“Why do you want to go back?” my mom asked on the drive home. What a loaded question, I thought. Why wouldn’t I want to go back? I made so many new friends and tried so many new things!

I explained to her that first and foremost, I wanted to go back and see all of my friends. I got to camp and didn’t know anyone, and was a little timid about just walking up to a group of people and introducing myself. But lucky for me, my counselor swooped in and made me feel right at home. He introduced me to other campers who were also there for their first time, and right away we all clicked. Throughout the summer it became easier and easier to make new friends. The other campers in my cabin really became my close friends. We talked a lot, supported each other, and it was nice to be able to look around camp and find a smiling face waving at you to come sit by them. I felt included at camp, and when it was time to go, I was really sad to leave them. Thankfully, we shared phone numbers and email addresses and plan to keep in touch throughout the school year. I can’t wait to see them all again next summer!meghan-62-copy

I also explained that even though my summer days were packed with fun and adventure, there are still so many things that I didn’t get to try that I really want to. I want to get back to camp to try archery and overnight camping. I want to dabble in some of the more “artsy” programs available at camp, like music production and culinary arts. I want to go back and re-do some of my favorite activities, like waterskiing and tennis. It’s amazing how you can wake up early and go to bed late, spend your entire day on the go, and still not do everything that camp has to offer!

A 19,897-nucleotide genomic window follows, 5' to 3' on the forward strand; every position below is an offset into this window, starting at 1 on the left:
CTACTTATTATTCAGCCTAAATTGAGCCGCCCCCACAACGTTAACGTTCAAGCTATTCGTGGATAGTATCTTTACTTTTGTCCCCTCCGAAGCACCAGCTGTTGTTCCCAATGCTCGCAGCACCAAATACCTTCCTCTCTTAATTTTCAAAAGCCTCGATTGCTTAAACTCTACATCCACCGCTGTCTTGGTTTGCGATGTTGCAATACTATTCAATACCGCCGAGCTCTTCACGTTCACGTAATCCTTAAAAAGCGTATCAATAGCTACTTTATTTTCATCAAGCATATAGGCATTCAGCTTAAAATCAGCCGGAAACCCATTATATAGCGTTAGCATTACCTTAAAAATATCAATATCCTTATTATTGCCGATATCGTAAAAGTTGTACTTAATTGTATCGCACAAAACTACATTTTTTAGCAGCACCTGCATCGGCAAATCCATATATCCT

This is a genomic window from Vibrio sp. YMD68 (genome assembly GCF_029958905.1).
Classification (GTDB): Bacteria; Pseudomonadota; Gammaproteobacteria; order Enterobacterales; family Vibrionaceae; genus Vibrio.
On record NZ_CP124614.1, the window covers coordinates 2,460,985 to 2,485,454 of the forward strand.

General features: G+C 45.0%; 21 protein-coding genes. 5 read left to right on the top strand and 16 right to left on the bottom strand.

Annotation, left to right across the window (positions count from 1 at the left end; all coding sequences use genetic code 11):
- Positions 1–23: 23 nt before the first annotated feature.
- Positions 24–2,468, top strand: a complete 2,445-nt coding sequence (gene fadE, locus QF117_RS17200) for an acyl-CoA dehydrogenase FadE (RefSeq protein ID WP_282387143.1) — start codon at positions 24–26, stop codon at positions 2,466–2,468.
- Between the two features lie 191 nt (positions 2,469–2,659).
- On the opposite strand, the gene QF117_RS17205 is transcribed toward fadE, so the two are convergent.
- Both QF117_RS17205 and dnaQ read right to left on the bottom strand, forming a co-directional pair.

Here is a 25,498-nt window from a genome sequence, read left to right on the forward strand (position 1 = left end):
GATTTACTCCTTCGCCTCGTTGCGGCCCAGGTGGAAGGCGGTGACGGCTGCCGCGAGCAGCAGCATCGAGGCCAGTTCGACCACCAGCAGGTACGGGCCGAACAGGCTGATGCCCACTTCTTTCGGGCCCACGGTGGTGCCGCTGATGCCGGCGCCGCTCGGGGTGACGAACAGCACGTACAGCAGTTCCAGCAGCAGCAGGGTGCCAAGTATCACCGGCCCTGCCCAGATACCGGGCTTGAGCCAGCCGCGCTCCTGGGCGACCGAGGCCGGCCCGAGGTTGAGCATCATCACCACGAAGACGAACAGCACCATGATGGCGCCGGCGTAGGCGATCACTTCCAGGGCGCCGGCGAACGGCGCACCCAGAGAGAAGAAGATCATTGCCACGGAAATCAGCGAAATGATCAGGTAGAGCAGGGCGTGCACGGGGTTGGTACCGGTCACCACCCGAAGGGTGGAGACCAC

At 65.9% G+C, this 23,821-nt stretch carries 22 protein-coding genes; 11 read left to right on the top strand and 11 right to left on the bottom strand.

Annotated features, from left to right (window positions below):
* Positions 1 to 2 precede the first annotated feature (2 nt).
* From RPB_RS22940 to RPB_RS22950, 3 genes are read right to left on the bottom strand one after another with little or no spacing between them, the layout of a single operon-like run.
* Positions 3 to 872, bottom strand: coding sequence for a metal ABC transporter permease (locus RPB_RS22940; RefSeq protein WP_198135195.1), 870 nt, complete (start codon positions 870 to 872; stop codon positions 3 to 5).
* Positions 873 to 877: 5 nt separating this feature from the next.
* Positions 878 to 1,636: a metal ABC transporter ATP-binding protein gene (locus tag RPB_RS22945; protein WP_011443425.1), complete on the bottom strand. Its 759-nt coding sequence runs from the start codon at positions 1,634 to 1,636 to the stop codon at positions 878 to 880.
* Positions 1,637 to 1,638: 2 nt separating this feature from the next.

And, as if those things weren’t enough, I told her that I want to go back to camp because it feels like I’m part of something. It’s that feeling of belonging to a team, where everyone looks out for everyone else, where you feel important and included, and where other people support and cheer for you. There is something different about my camp friends and school friends. My camp friends and I have been through something special together. We’ve participated in camp traditions; we have a special bond that other friends just don’t have. I feel like I’m part of something bigger when I’m at camp, and this is another reason why I really want to go back.

My little sister has started counting down the days until she can have her first camp experience, and I know that just like my brother and I, she will have many reasons to return to camp year after year!

Bringing Away Life Skills